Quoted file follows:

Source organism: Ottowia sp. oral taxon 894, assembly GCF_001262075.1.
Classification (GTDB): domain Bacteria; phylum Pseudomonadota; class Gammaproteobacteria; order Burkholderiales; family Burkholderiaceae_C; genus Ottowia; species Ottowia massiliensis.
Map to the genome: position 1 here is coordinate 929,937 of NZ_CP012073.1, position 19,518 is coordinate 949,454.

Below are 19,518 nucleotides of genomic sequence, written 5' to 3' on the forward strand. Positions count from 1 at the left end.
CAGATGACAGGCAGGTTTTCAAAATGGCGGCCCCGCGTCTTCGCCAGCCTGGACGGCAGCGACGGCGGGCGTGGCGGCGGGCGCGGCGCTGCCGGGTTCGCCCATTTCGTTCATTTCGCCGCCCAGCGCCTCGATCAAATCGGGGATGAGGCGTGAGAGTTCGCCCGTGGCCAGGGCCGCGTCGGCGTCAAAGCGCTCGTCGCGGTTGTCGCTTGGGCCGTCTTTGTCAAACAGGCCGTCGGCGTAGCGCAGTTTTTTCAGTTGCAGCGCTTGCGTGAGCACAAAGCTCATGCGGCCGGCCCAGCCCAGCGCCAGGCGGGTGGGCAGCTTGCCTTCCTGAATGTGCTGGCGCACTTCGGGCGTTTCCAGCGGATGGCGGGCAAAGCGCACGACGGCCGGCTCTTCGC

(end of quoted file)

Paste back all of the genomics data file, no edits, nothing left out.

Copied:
Source organism: Ottowia sp. oral taxon 894, assembly GCF_001262075.1.
Classification (GTDB): domain Bacteria; phylum Pseudomonadota; class Gammaproteobacteria; order Burkholderiales; family Burkholderiaceae_C; genus Ottowia; species Ottowia massiliensis.
Map to the genome: position 1 here is coordinate 929,937 of NZ_CP012073.1, position 19,518 is coordinate 949,454.

Below are 19,518 nucleotides of genomic sequence, written 5' to 3' on the forward strand. Positions count from 1 at the left end.
CAGATGACAGGCAGGTTTTCAAAATGGCGGCCCCGCGTCTTCGCCAGCCTGGACGGCAGCGACGGCGGGCGTGGCGGCGGGCGCGGCGCTGCCGGGTTCGCCCATTTCGTTCATTTCGCCGCCCAGCGCCTCGATCAAATCGGGGATGAGGCGTGAGAGTTCGCCCGTGGCCAGGGCCGCGTCGGCGTCAAAGCGCTCGTCGCGGTTGTCGCTTGGGCCGTCTTTGTCAAACAGGCCGTCGGCGTAGCGCAGTTTTTTCAGTTGCAGCGCTTGCGTGAGCACAAAGCTCATGCGGCCGGCCCAGCCCAGCGCCAGGCGGGTGGGCAGCTTGCCTTCCTGAATGTGCTGGCGCACTTCGGGCGTTTCCAGCGGATGGCGGGCAAAGCGCACGACGGCCGGCTCTTCGC